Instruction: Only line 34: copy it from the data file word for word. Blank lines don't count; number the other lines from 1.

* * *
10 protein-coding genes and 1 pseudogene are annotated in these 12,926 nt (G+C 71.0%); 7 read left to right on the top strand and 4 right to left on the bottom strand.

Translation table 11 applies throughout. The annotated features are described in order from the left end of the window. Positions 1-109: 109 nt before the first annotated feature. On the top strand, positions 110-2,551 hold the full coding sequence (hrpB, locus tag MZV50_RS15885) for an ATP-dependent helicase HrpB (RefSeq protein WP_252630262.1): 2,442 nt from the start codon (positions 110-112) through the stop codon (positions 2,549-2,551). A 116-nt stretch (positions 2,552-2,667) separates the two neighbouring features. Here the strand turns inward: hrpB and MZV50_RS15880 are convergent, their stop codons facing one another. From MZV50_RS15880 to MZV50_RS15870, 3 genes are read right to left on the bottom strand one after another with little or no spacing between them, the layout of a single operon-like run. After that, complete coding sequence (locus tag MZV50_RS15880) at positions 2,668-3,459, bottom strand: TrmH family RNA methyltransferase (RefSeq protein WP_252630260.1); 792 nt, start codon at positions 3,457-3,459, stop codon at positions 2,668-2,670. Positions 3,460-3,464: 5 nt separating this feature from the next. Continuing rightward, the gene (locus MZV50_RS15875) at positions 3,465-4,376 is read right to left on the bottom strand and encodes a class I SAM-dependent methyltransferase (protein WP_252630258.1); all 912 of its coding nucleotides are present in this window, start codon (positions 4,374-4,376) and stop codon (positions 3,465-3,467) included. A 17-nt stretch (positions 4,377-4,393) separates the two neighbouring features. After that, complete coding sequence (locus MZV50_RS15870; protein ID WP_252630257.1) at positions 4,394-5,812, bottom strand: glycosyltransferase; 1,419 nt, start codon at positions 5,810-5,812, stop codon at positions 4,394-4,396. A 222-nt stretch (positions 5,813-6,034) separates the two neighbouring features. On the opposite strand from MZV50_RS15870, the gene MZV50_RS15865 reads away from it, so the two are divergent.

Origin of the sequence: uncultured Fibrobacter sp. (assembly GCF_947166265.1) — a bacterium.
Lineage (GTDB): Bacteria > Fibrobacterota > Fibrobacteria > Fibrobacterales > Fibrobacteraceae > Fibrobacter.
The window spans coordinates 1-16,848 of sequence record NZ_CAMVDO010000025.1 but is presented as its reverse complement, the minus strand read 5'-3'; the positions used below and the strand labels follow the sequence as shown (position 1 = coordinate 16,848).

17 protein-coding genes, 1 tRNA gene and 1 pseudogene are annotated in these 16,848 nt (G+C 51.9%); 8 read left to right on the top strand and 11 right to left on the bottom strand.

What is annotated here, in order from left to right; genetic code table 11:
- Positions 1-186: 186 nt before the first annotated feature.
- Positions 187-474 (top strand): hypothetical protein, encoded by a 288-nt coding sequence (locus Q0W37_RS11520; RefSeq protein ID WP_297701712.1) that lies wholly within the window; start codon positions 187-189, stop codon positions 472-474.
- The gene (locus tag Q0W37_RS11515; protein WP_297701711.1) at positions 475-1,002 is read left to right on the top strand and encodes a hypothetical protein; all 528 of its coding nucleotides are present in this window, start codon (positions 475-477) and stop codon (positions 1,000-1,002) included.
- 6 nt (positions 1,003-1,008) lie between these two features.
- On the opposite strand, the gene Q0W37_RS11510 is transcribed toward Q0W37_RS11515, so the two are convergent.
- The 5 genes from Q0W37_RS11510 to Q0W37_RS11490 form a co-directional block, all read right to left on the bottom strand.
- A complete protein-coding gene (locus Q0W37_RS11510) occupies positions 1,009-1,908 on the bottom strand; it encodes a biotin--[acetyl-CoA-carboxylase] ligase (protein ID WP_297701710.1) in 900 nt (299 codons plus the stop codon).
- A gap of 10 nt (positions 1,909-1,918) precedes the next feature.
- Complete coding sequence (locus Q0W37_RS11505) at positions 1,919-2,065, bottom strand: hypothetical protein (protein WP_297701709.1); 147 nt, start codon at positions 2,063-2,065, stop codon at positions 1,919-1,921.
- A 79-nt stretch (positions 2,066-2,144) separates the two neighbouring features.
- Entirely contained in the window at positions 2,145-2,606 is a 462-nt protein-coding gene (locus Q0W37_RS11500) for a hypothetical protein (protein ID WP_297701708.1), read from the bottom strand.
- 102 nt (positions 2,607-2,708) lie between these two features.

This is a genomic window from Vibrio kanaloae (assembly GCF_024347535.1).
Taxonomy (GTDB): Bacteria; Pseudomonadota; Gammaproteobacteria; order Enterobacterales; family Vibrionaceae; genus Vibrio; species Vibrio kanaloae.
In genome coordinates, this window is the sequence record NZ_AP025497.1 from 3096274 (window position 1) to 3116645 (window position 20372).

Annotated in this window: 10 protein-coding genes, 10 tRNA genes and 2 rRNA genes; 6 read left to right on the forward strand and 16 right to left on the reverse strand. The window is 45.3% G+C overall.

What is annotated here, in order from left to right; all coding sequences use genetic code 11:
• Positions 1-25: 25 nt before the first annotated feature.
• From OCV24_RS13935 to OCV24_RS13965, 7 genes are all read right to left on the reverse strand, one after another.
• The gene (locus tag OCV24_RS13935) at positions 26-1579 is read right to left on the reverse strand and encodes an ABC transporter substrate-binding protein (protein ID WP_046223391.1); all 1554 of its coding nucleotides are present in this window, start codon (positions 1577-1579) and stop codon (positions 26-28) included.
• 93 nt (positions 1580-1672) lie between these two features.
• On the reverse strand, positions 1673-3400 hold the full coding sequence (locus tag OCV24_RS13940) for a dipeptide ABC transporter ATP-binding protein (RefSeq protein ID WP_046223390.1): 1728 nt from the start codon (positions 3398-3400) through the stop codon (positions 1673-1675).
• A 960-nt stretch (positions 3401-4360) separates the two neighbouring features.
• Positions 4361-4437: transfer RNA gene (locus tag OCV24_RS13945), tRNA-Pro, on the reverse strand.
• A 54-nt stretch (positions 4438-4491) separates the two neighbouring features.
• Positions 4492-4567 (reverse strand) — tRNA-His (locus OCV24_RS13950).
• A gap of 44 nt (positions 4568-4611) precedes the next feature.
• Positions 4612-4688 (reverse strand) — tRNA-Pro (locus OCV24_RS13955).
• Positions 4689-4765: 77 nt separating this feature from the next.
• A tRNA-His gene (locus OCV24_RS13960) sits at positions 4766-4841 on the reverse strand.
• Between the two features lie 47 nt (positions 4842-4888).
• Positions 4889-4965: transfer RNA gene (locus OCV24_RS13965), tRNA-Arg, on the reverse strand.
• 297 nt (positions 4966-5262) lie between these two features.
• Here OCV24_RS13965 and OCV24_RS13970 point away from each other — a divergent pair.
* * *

• A gap of 44 nt (positions 4568-4611) precedes the next feature.